Monthly Archives: January 2017

Lab Rat One (Touchstone #2)

Title: Lab Rat One

Author: Andrea K. Höst

Series: Touchstone #2

Cassandra Devlin is still adjusting to being on another planet. Well, technically, planets, since she’s been the instrumental force in re-opening Munia for Tare’s people to recolonize. But the mystery of what killed the original inhabitants of Munia and drove the survivors to other planets hasn’t been solved. The rifts and the memories of monsters that populate the spaces are growing worse. And even though her abilities make her irreplaceable, no one’s really sure what to do with her. Can she survive long enough to find a place in this crazy new world?

This continues smoothly right from where Stray left off. If you haven’t read that book first, stop reading this and go do that.

I like how well-drawn these characters are. Cassandra really isn’t more than a typical teen in so many ways, and she’s having a lot of trouble keeping up with the Olympic-level athletic Setari. Having weird enhancement abilities doesn’t give her a free pass–she’s worked as hard as her body will tolerate, and still isn’t very good in a fight. I liked that the Setari exercise so much, amusingly enough. They’re not magically able to make themselves fit and trim either, and being injured requires rehabilitation even with some of the fast-healing nanotechnology they’ve invented.

It shows in other ways too. The awkwardness of the monitoring comes back, especially when Cassandara starts thinking about a possible relationship. The little pieces of daily life, like television shows and shopping, intersperses with the more intense periods of missions, invasions, and general action.

I was also impressed the story firmly stays away from becoming a dystopia, where Cassandara needs to rebel against Evil Authority and reshape society. Instead she’s doing the work to fit in where she can, puts up with a lot of stress and discomfort, but still has limits she won’t cross.

The one thing that I wasn’t so keen on was the way the major relationship worked out in the end. It just seemed too much, too fast.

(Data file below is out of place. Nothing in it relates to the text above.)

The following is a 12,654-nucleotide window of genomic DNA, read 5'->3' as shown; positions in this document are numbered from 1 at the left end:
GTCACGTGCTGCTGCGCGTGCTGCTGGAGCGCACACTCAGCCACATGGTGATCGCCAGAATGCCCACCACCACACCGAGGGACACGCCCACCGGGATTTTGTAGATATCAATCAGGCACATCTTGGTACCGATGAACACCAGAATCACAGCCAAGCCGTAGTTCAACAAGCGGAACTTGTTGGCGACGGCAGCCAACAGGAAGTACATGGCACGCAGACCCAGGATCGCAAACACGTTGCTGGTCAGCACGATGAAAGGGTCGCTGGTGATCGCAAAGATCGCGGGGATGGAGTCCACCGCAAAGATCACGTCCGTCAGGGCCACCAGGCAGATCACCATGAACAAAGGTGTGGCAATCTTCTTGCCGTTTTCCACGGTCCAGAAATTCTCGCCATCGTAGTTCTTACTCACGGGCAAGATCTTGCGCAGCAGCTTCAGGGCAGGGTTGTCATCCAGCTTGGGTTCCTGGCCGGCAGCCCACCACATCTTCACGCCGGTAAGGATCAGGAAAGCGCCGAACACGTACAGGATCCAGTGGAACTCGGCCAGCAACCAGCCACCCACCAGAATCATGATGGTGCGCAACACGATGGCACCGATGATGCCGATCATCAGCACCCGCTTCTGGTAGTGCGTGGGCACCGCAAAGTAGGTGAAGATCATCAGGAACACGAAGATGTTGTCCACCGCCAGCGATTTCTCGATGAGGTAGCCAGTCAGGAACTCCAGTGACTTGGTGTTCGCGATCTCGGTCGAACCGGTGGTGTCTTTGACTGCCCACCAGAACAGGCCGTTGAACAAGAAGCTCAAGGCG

**SPOILERS**

Not that it didn’t make some sense to skip a few things, but going from a cool working relationship straight to sex in the span of about ten minutes felt really bizarre. No clearing the air, no trying to offer a bit of a relationship before sleeping together, just sex. I liked his character a lot, but I hadn’t thought he was someone so quick to jump between the sheets.

**SPOILERS END**

Overall if you liked Stray this is a very good followup. The character dynamics are very strong, and although the greater mysteries are unfolding very slowly, there’s plenty of action and excitement along the way. I rate this book Recommended.

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Stray (Touchstone #1)

Title: Stray

Author: Andrea K. Höst

Series: Touchstone #1

Cassandra Devlin isn’t doing anything spectacular when she simply walks into another world. But wishing won’t get her back home. Now she’s got to survive in an alien world. Surviving in the wild is a lot harder than she’s thought, but nothing can prepare her for what she discovers.

I don’t want to spoil too much in the summary, as I didn’t read a whole lot about this going in (other than knowing multiple people who were crazy about the book), and I found a lot of the plot surprising in good ways. So I’d like to leave the opportunity open for others to be surprised too.